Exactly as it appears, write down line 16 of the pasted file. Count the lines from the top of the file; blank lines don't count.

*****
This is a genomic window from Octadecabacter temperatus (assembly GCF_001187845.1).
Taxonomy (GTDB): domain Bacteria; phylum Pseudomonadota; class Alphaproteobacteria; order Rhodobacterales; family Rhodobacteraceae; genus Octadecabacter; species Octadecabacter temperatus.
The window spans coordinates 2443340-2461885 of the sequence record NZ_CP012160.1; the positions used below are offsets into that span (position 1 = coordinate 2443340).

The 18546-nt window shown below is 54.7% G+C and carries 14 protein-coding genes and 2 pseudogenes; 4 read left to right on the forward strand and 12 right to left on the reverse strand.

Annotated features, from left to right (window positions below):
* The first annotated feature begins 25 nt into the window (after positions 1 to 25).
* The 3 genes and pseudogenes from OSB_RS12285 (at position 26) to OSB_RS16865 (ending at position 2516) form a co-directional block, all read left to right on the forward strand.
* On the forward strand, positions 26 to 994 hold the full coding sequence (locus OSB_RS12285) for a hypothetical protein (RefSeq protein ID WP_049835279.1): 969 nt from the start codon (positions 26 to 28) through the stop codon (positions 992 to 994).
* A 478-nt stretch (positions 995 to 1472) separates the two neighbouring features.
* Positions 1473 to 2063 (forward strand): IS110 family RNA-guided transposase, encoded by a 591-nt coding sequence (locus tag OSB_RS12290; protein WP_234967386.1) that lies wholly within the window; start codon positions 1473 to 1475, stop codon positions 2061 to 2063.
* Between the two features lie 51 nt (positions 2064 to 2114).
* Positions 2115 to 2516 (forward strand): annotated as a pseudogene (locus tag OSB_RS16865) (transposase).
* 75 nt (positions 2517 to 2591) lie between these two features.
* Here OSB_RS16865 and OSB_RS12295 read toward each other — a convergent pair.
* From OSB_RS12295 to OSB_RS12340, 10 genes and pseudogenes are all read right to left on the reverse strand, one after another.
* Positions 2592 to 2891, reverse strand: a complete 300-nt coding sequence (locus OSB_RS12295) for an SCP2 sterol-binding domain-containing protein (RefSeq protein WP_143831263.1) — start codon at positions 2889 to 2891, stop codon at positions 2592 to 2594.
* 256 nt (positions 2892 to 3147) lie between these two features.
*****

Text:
* Positions 2592 to 2891, reverse strand: a complete 300-nt coding sequence (locus OSB_RS12295) for an SCP2 sterol-binding domain-containing protein (RefSeq protein WP_143831263.1) — start codon at positions 2889 to 2891, stop codon at positions 2592 to 2594.